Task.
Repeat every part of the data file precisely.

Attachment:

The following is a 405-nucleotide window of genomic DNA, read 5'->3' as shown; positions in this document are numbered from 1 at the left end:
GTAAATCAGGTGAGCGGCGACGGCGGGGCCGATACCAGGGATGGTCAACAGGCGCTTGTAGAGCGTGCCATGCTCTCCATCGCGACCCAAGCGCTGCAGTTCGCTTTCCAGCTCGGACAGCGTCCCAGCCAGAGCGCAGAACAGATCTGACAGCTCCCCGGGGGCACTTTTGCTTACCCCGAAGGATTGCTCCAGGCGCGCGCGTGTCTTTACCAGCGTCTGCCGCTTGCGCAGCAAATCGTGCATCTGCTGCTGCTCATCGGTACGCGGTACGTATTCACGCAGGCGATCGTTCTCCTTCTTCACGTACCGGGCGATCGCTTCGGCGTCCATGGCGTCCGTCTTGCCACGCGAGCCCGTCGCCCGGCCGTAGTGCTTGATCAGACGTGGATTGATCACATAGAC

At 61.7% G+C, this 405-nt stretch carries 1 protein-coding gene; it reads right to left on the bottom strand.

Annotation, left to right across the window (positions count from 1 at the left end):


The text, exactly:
The following is a 405-nucleotide window of genomic DNA, read 5'->3' as shown; positions in this document are numbered from 1 at the left end:
GTAAATCAGGTGAGCGGCGACGGCGGGGCCGATACCAGGGATGGTCAACAGGCGCTTGTAGAGCGTGCCATGCTCTCCATCGCGACCCAAGCGCTGCAGTTCGCTTTCCAGCTCGGACAGCGTCCCAGCCAGAGCGCAGAACAGATCTGACAGCTCCCCGGGGGCACTTTTGCTTACCCCGAAGGATTGCTCCAGGCGCGCGCGTGTCTTTACCAGCGTCTGCCGCTTGCGCAGCAAATCGTGCATCTGCTGCTGCTCATCGGTACGCGGTACGTATTCACGCAGGCGATCGTTCTCCTTCTTCACGTACCGGGCGATCGCTTCGGCGTCCATGGCGTCCGTCTTGCCACGCGAGCCCGTCGCCCGGCCGTAGTGCTTGATCAGACGTGGATTGATCACATAGAC

At 61.7% G+C, this 405-nt stretch carries 1 protein-coding gene; it reads right to left on the bottom strand.

Annotation, left to right across the window (positions count from 1 at the left end):